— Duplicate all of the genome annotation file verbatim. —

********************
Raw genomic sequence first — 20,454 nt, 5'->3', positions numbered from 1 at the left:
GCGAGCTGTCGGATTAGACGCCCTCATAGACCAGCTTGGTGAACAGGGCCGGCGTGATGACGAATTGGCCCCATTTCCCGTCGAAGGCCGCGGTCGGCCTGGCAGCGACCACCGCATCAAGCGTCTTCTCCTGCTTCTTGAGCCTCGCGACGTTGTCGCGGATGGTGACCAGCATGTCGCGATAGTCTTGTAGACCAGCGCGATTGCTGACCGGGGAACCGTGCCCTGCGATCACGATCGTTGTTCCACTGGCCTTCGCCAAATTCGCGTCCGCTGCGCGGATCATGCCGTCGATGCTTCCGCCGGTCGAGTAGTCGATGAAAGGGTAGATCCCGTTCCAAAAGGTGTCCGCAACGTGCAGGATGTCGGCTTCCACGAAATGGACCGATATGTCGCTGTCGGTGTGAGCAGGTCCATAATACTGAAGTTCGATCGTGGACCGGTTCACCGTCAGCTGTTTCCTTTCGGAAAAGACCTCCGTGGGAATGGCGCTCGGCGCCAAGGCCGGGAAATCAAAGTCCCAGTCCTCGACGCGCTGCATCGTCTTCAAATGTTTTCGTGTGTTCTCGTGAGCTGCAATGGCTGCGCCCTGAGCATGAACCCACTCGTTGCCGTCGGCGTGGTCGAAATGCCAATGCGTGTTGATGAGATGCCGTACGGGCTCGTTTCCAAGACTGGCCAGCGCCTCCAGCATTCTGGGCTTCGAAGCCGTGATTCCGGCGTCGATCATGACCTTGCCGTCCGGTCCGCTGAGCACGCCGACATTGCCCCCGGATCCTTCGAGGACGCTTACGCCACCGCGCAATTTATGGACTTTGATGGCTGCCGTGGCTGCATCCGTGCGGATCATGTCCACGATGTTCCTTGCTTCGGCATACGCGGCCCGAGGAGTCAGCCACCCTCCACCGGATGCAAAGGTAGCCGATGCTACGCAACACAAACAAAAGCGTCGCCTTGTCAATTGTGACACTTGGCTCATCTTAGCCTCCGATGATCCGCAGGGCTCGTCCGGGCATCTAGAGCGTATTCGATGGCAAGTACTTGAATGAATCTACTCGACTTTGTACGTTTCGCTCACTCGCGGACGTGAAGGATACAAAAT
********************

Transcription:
Raw genomic sequence first — 20,454 nt, 5'->3', positions numbered from 1 at the left:
GCGAGCTGTCGGATTAGACGCCCTCATAGACCAGCTTGGTGAACAGGGCCGGCGTGATGACGAATTGGCCCCATTTCCCGTCGAAGGCCGCGGTCGGCCTGGCAGCGACCACCGCATCAAGCGTCTTCTCCTGCTTCTTGAGCCTCGCGACGTTGTCGCGGATGGTGACCAGCATGTCGCGATAGTCTTGTAGACCAGCGCGATTGCTGACCGGGGAACCGTGCCCTGCGATCACGATCGTTGTTCCACTGGCCTTCGCCAAATTCGCGTCCGCTGCGCGGATCATGCCGTCGATGCTTCCGCCGGTCGAGTAGTCGATGAAAGGGTAGATCCCGTTCCAAAAGGTGTCCGCAACGTGCAGGATGTCGGCTTCCACGAAATGGACCGATATGTCGCTGTCGGTGTGAGCAGGTCCATAATACTGAAGTTCGATCGTGGACCGGTTCACCGTCAGCTGTTTCCTTTCGGAAAAGACCTCCGTGGGAATGGCGCTCGGCGCCAAGGCCGGGAAATCAAAGTCCCAGTCCTCGACGCGCTGCATCGTCTTCAAATGTTTTCGTGTGTTCTCGTGAGCTGCAATGGCTGCGCCCTGAGCATGAACCCACTCGTTGCCGTCGGCGTGGTCGAAATGCCAATGCGTGTTGATGAGATGCCGTACGGGCTCGTTTCCAAGACTGGCCAGCGCCTCCAGCATTCTGGGCTTCGAAGCCGTGATTCCGGCGTCGATCATGACCTTGCCGTCCGGTCCGCTGAGCACGCCGACATTGCCCCCGGATCCTTCGAGGACGCTTACGCCACCGCGCAATTTATGGACTTTGATGGCTGCCGTGGCTGCATCCGTGCGGATCATGTCCACGATGTTCCTTGCTTCGGCATACGCGGCCCGAGGAGTCAGCCACCCTCCACCGGATGCAAAGGTAGCCGATGCTACGCAACACAAACAAAAGCGTCGCCTTGTCAATTGTGACACTTGGCTCATCTTAGCCTCCGATGATCCGCAGGGCTCGTCCGGGCATCTAGAGCGTATTCGATGGCAAGTACTTGAATGAATCTACTCGACTTTGTACGTTTCGCTCACTCGCGGACGTGAAGGATACAAAAT